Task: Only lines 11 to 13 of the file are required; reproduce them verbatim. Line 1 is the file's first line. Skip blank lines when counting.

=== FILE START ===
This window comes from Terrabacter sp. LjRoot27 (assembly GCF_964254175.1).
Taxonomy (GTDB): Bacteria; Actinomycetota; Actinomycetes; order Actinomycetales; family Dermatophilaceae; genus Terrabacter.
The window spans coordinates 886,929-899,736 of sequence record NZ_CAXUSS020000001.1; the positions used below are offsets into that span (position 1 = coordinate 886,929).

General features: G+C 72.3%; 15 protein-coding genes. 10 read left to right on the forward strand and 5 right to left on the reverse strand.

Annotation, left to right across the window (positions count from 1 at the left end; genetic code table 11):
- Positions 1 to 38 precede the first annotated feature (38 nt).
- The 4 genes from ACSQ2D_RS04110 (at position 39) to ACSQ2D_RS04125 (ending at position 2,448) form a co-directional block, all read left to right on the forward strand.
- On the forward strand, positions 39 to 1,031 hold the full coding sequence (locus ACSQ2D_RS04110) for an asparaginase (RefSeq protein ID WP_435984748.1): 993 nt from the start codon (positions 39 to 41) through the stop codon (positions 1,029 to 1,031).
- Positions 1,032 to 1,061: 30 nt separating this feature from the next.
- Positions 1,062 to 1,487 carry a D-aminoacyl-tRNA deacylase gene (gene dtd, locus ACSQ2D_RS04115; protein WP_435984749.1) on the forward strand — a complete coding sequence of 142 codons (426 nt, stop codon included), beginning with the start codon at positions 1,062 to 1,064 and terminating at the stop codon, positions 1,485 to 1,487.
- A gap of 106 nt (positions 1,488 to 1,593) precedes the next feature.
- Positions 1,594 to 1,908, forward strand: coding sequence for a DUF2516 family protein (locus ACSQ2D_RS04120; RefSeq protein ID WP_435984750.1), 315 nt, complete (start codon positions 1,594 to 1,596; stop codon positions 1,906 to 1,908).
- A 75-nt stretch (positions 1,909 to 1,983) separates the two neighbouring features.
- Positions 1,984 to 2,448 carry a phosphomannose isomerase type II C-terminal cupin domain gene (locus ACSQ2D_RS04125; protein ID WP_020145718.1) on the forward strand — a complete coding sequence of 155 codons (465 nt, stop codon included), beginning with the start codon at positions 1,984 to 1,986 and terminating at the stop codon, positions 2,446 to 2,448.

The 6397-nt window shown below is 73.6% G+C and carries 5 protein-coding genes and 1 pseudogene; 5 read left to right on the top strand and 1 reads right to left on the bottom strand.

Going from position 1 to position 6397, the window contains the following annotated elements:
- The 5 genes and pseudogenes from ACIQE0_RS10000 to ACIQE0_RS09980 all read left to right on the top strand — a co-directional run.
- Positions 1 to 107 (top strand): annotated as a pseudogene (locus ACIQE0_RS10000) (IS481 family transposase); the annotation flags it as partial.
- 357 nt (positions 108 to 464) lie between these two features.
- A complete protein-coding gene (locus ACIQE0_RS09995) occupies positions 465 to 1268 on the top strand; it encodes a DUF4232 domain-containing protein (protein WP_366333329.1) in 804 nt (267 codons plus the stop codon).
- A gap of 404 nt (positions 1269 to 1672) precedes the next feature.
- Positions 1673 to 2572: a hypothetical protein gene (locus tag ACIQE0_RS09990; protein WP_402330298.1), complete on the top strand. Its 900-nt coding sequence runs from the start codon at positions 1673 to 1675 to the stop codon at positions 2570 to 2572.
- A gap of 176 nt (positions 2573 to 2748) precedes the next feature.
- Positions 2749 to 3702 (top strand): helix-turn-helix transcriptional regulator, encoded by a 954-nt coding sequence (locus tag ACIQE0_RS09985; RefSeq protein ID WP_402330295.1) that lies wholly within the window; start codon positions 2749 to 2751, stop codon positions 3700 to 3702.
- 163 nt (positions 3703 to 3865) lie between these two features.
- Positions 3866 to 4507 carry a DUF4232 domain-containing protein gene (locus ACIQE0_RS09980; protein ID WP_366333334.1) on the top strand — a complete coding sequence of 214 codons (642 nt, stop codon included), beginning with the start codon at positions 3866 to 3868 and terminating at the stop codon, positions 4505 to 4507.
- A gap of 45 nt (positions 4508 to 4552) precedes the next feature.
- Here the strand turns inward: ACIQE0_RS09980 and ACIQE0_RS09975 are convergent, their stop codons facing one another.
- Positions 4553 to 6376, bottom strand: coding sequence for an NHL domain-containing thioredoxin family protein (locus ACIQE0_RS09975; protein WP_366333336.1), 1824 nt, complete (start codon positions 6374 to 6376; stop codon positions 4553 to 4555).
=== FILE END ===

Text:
- A gap of 106 nt (positions 1,488 to 1,593) precedes the next feature.
- Positions 1,594 to 1,908, forward strand: coding sequence for a DUF2516 family protein (locus ACSQ2D_RS04120; RefSeq protein ID WP_435984750.1), 315 nt, complete (start codon positions 1,594 to 1,596; stop codon positions 1,906 to 1,908).
- A 75-nt stretch (positions 1,909 to 1,983) separates the two neighbouring features.